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  • The Truth Behind Superman

    The documentary film Waiting for Superman follows five children and their families as they struggle to find educational opportunities.  Fed up with the ineffective public schools in their communities, but unable to freely transfer their tax dollars to a school of their choice, the families enter lotteries for the few available slots in private and charter schools.  As an unapologetic denunciation of the American educational system, the film features families openly weeping at the prospect of losing the lottery and returning to the public schools.

    Opinions will vary about the movie’s dramatic style and presentation.  Some viewers are themselves moved to tears, while others chafe at the what they see as an overly emotional message too high on idealism.  Put Ross Douthat of the New York Times in the latter category.  The film is “manipulative, simplistic and more than a little bit utopian,” he wrote in a recent column.  He was quick to add, however, that the director’s “prescription—more accountability for teachers and bureaucrats, and more choices for parents and kids—deserves all the support his film promises to win for it.”

    Douthat’s point is well taken.  No educational intervention can magically make every student above average, and people who leave the theater in search of a panacea will inevitably be disappointed.  But utopianism aside, school choice programs have led to significant positive outcomes that justify the public’s strong support.

    Take charter schools.  They receive public funding but are allowed to operate without the regulatory burden faced by ordinary public schools.  The U.S. Department of Education recently published a rigorous evaluation of charter schools nationwide.  The report’s authors found that parents are by large margins more satisfied with charter schools—and with the academic and social development of their children who attend—than are public school parents. For example, charter schools were rated “excellent” by 85 percent of parents, while non-charter schools received the “excellent” rating by just 37 percent of parents.

    The overall impact of charter school attendance on test scores was insignificant.  In other words, students of similar ability scored about the same on tests whether they went to a charter school or to a regular public school.  This is the dose of realism that Douthat has referenced—test scores are notoriously hard to raise through intervention.

    But given the higher levels of parental satisfaction produced by charter schools, test scores are clearly only one factor parents consider when deciding which schools are best for their children. In fact, parents probably understand the limitations of social policy better than most academics and policymakers. Rather than obsessing over elusive test score gains, parents seem to have a more nuanced and child-specific set of criteria: They want schools that are safe, cultivate a positive attitude about learning, and best fit their children’s abilities and interests. Only school choice programs can satisfy these diverse preferences and expectations.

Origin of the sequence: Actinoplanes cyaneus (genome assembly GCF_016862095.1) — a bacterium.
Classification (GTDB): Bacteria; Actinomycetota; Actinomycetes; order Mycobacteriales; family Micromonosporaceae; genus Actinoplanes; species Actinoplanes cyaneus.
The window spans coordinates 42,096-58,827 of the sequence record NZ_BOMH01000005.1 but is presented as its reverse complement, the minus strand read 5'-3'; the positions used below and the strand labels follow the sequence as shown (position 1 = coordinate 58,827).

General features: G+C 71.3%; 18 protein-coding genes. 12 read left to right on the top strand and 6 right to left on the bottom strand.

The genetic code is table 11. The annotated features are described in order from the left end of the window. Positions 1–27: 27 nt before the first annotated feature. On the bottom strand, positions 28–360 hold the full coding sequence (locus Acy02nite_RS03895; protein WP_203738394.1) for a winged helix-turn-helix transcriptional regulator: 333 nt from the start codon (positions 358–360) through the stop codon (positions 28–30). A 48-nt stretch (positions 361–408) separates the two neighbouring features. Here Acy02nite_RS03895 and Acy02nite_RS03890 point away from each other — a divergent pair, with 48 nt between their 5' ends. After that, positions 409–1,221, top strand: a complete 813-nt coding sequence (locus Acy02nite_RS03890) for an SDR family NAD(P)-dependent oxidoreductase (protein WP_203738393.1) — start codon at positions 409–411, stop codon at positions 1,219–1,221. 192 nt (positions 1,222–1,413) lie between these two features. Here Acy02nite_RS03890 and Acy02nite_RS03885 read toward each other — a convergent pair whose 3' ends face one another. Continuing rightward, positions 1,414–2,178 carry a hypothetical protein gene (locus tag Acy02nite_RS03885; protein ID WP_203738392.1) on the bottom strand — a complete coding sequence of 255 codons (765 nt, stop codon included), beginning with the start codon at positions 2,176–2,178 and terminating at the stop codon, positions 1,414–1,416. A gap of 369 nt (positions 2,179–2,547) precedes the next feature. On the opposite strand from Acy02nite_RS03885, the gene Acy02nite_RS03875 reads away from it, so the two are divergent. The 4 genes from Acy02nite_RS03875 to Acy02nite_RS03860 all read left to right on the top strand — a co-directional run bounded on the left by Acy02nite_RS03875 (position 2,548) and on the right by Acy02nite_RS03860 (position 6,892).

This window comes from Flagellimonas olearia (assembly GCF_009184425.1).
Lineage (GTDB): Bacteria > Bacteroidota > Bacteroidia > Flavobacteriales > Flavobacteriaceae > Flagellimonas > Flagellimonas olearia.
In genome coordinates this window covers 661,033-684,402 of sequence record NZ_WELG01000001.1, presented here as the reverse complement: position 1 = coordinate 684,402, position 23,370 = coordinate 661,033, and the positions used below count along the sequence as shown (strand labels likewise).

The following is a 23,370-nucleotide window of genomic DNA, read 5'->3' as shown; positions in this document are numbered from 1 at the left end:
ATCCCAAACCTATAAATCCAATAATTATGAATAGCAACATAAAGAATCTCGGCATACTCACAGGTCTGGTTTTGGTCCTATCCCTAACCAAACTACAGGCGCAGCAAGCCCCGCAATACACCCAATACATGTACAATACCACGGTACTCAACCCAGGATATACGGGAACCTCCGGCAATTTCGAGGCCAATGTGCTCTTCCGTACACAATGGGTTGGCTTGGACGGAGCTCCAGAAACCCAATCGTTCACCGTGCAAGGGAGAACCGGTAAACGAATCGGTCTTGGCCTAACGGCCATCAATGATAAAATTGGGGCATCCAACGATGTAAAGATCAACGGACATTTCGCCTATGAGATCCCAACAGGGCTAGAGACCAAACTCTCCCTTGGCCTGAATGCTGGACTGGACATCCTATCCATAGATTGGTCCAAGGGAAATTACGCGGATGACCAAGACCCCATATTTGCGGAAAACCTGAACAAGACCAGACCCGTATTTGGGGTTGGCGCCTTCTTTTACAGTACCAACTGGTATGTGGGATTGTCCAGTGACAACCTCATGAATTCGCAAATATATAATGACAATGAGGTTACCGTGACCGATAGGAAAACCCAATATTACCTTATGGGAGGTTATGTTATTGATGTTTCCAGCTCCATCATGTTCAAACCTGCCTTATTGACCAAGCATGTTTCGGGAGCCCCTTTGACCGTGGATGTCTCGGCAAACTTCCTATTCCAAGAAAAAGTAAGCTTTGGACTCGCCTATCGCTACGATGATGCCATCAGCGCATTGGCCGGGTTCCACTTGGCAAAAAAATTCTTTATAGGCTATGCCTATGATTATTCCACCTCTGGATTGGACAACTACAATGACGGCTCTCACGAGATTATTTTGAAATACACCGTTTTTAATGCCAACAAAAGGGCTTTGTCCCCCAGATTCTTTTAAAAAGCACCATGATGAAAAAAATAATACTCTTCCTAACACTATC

Whether a viewer’s reaction to Waiting for Superman is one of passion or skepticism, the real take-away from the film should be that school choice programs benefit both students and their families, and that expanding the programs will expand the benefits.

    Posted in Education [slideshow_deploy]

    12 Responses to The Truth Behind Superman

    1. Thomas A. Coss, Las says:

      There's an old joke about how Germany took Poland during WWII – 'They marched in backwards and said they were leaving'. The evidence is clear if one wishes to see it, that unions have "marched in backwards" and taken over our schools.

      A union is like any other large corporation, they sell influence for the purpose of advantaging themselves. The product union's sell is membership and the value of that membership is in its influence. Unfortunately because all teachers must pay union dues, unions are both tax collectors to their membership, as well as tax benefactors to population in general. It's the perfect business, but like any parasite, runs the risk of killing off its host bringing us to where we are today.

    2. Kelly says:

      You should do a side by side comparison of this fil with the documentary, The Cartel. Another depressing take on the subject that is not getting as much play but shows vividly the unions and their stranglehold on education.

    3. V. Postelmans says:

      Hello, I am a christian mother and grandmother who recognizes that there are a lot of poor children who need a chance for a better education but it bugs me that the people who want to help these children favor the blacks and latinos. While I'm aware that there are a lot of those kids who need help, there are a lot of white children who are poor and/or disadvantaged in one way or another who also need help. I know some of them personally. Could it be that too many want to be politically correct or is there something else going on here?

    4. Pally says:

      For what reason is he ignoring all that "works" for the people? Especially the children. Did the president mean all that "works" for him? Obviously his and those who follow him have core values in conflict with America's. President Obama is provoking Latinos to "punish their enemies." The LEADER OF THIS COUNTRY is promoting violence amongst the citizens, innocent or not.